Arsenic Exposure and Cardiovascular Disease: A Systematic Review of the Epidemiologic Evidence
Arsenic exposure is a likely cause of blackfoot disease and a potential risk factor for atherosclerosis. The authors performed a systematic review of the epidemiologic evidence on the association between arsenic and cardiovascular outcomes. The search period was January 1966 through April 2005. Thirteen studies conducted in general populations (eight in high-arsenic areas in Taiwan, five in other countries) and 16 studies conducted in occupational populations were identified. Exposure was assessed ecologically in most studies.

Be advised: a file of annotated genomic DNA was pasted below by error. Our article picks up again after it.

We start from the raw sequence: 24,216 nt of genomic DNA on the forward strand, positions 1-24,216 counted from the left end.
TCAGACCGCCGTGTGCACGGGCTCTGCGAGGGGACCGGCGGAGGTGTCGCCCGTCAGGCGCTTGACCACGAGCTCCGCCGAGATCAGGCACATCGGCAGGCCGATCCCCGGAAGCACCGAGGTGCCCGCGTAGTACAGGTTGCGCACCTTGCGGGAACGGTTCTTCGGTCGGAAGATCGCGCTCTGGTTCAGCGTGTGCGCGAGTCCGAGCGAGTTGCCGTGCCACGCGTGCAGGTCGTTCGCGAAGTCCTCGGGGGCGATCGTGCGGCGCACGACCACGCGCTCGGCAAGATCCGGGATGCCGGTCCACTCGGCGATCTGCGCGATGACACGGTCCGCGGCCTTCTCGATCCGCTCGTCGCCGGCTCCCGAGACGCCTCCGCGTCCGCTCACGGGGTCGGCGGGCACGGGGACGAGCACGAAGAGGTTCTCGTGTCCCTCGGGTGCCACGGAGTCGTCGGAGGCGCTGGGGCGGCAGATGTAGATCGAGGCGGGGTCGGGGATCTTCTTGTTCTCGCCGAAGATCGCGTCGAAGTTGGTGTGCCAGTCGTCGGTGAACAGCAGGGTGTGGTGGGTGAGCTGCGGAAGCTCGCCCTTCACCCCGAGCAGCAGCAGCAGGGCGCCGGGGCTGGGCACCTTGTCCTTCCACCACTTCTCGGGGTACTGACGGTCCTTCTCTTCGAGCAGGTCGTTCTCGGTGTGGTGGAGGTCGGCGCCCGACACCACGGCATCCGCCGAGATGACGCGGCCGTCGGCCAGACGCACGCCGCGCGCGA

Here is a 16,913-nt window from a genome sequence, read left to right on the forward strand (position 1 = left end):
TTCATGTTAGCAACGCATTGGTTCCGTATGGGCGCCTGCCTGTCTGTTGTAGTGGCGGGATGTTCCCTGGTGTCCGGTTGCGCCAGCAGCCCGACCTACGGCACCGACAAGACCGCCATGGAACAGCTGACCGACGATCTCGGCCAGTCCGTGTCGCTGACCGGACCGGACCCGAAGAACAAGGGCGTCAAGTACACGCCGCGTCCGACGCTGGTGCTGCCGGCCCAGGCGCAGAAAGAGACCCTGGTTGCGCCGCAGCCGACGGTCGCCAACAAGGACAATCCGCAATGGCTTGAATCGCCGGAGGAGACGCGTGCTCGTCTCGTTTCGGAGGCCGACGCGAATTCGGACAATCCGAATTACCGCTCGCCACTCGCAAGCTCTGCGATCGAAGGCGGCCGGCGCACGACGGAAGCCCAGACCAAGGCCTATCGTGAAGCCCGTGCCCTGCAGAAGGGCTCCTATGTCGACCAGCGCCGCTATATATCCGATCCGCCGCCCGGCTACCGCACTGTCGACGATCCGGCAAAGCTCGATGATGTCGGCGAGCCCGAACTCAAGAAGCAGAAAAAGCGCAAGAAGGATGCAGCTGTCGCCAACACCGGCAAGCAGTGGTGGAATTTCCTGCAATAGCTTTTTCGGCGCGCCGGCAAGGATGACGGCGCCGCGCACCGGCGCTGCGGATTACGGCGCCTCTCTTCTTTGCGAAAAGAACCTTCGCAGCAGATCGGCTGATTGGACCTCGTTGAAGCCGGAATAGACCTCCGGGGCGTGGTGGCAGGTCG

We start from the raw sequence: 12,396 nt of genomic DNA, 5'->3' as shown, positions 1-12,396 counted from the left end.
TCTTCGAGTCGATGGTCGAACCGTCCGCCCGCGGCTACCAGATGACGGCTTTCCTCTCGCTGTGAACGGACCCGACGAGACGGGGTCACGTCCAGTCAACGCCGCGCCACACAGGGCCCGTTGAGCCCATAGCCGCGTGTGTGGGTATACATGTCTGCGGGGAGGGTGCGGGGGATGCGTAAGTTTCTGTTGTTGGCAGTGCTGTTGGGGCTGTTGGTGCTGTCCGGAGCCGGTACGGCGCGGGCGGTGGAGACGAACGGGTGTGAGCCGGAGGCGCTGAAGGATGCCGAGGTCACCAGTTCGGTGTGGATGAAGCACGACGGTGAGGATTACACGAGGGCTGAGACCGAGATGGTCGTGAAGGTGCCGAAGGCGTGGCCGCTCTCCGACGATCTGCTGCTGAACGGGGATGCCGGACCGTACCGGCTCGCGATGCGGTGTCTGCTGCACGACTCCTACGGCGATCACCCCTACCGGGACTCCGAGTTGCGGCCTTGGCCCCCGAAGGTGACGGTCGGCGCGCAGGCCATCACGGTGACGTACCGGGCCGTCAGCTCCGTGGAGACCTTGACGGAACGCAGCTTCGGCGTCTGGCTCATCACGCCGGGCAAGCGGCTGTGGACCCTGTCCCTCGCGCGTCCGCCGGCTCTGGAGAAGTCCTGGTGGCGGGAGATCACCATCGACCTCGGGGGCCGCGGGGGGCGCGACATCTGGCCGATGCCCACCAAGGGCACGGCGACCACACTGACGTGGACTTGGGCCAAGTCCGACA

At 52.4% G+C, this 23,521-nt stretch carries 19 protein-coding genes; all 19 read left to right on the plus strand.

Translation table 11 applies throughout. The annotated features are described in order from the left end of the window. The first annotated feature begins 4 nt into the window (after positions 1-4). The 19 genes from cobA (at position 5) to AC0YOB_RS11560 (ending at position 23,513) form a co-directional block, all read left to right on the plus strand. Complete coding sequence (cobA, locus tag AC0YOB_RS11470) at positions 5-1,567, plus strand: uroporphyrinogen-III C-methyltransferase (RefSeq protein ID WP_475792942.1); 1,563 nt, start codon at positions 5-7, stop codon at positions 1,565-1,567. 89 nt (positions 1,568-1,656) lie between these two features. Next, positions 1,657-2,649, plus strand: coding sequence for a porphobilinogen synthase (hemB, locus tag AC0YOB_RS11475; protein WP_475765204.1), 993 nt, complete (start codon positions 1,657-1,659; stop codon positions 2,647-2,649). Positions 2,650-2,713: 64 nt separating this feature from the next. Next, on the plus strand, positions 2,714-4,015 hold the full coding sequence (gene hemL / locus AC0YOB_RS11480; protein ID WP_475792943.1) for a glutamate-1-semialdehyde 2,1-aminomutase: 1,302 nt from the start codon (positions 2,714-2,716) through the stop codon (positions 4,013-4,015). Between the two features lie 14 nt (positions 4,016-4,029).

In Taiwan, relative risks comparing the highest arsenic exposure category with the lowest ranged from 1.59 to 4.90 for coronary disease, from 1.19 to 2.69 for stroke, and from 1.66 to 4.28 for peripheral arterial disease. In other general populations, relative risks ranged from 0.84 to 1.54 for coronary disease, from 0.69 to 1.53 for stroke, and from 0.61 to 1.58 for peripheral arterial disease. In occupational populations, relative risks ranged from 0.40 to 2.14 for coronary disease mortality and from 0.30 to 1.33 for stroke mortality. Methodologic limitations, however, limited interpretation of the moderate-to-strong associations between high arsenic exposure and cardiovascular outcomes in Taiwan. In other populations or in occupational settings, the evidence was inconclusive. Because of the high prevalence of arsenic exposure, carefully performed studies of arsenic and cardiovascular outcomes should be a research priority.